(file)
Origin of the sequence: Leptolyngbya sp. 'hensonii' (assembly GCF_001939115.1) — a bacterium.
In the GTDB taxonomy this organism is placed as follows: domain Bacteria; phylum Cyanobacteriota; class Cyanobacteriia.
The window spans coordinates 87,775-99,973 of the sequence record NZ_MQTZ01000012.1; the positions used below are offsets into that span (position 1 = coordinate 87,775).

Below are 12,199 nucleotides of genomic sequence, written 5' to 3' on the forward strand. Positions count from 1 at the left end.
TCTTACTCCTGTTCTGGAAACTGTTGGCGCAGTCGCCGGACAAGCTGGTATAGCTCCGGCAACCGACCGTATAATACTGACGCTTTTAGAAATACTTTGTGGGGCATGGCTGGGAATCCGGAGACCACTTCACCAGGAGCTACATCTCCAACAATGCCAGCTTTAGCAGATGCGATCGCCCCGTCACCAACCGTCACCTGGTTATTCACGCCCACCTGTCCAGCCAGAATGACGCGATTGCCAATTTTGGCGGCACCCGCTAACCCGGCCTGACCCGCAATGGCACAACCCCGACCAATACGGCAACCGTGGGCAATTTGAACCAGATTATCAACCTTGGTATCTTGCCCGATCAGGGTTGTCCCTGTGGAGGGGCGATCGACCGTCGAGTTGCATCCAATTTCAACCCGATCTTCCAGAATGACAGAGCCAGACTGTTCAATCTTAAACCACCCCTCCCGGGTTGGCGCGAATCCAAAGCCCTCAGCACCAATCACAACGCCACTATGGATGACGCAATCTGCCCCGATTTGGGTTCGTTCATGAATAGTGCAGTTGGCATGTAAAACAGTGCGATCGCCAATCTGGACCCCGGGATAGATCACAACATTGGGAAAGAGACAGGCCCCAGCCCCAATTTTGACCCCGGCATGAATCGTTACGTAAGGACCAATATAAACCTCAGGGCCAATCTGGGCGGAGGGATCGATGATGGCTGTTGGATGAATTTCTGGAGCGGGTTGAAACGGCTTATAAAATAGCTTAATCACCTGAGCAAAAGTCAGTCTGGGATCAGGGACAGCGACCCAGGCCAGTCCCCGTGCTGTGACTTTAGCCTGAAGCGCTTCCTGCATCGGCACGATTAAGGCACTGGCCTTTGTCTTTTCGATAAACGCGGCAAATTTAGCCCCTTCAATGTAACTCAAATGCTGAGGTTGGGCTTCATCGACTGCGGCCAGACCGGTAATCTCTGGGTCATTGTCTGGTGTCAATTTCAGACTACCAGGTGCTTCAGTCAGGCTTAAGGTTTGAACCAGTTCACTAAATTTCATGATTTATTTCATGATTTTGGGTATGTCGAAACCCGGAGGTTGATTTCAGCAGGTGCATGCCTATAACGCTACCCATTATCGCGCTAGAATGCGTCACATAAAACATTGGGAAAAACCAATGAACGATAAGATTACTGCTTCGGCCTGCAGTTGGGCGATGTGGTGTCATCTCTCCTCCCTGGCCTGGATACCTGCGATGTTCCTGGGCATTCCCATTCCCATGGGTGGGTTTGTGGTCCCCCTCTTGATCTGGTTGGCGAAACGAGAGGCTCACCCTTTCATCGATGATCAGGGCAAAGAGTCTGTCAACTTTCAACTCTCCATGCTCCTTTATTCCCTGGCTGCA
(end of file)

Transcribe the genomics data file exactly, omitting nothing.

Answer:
Origin of the sequence: Leptolyngbya sp. 'hensonii' (assembly GCF_001939115.1) — a bacterium.
In the GTDB taxonomy this organism is placed as follows: domain Bacteria; phylum Cyanobacteriota; class Cyanobacteriia.
The window spans coordinates 87,775-99,973 of the sequence record NZ_MQTZ01000012.1; the positions used below are offsets into that span (position 1 = coordinate 87,775).

Below are 12,199 nucleotides of genomic sequence, written 5' to 3' on the forward strand. Positions count from 1 at the left end.
TCTTACTCCTGTTCTGGAAACTGTTGGCGCAGTCGCCGGACAAGCTGGTATAGCTCCGGCAACCGACCGTATAATACTGACGCTTTTAGAAATACTTTGTGGGGCATGGCTGGGAATCCGGAGACCACTTCACCAGGAGCTACATCTCCAACAATGCCAGCTTTAGCAGATGCGATCGCCCCGTCACCAACCGTCACCTGGTTATTCACGCCCACCTGTCCAGCCAGAATGACGCGATTGCCAATTTTGGCGGCACCCGCTAACCCGGCCTGACCCGCAATGGCACAACCCCGACCAATACGGCAACCGTGGGCAATTTGAACCAGATTATCAACCTTGGTATCTTGCCCGATCAGGGTTGTCCCTGTGGAGGGGCGATCGACCGTCGAGTTGCATCCAATTTCAACCCGATCTTCCAGAATGACAGAGCCAGACTGTTCAATCTTAAACCACCCCTCCCGGGTTGGCGCGAATCCAAAGCCCTCAGCACCAATCACAACGCCACTATGGATGACGCAATCTGCCCCGATTTGGGTTCGTTCATGAATAGTGCAGTTGGCATGTAAAACAGTGCGATCGCCAATCTGGACCCCGGGATAGATCACAACATTGGGAAAGAGACAGGCCCCAGCCCCAATTTTGACCCCGGCATGAATCGTTACGTAAGGACCAATATAAACCTCAGGGCCAATCTGGGCGGAGGGATCGATGATGGCTGTTGGATGAATTTCTGGAGCGGGTTGAAACGGCTTATAAAATAGCTTAATCACCTGAGCAAAAGTCAGTCTGGGATCAGGGACAGCGACCCAGGCCAGTCCCCGTGCTGTGACTTTAGCCTGAAGCGCTTCCTGCATCGGCACGATTAAGGCACTGGCCTTTGTCTTTTCGATAAACGCGGCAAATTTAGCCCCTTCAATGTAACTCAAATGCTGAGGTTGGGCTTCATCGACTGCGGCCAGACCGGTAATCTCTGGGTCATTGTCTGGTGTCAATTTCAGACTACCAGGTGCTTCAGTCAGGCTTAAGGTTTGAACCAGTTCACTAAATTTCATGATTTATTTCATGATTTTGGGTATGTCGAAACCCGGAGGTTGATTTCAGCAGGTGCATGCCTATAACGCTACCCATTATCGCGCTAGAATGCGTCACATAAAACATTGGGAAAAACCAATGAACGATAAGATTACTGCTTCGGCCTGCAGTTGGGCGATGTGGTGTCATCTCTCCTCCCTGGCCTGGATACCTGCGATGTTCCTGGGCATTCCCATTCCCATGGGTGGGTTTGTGGTCCCCCTCTTGATCTGGTTGGCGAAACGAGAGGCTCACCCTTTCATCGATGATCAGGGCAAAGAGTCTGTCAACTTTCAACTCTCCATGCTCCTTTATTCCCTGGCTGCA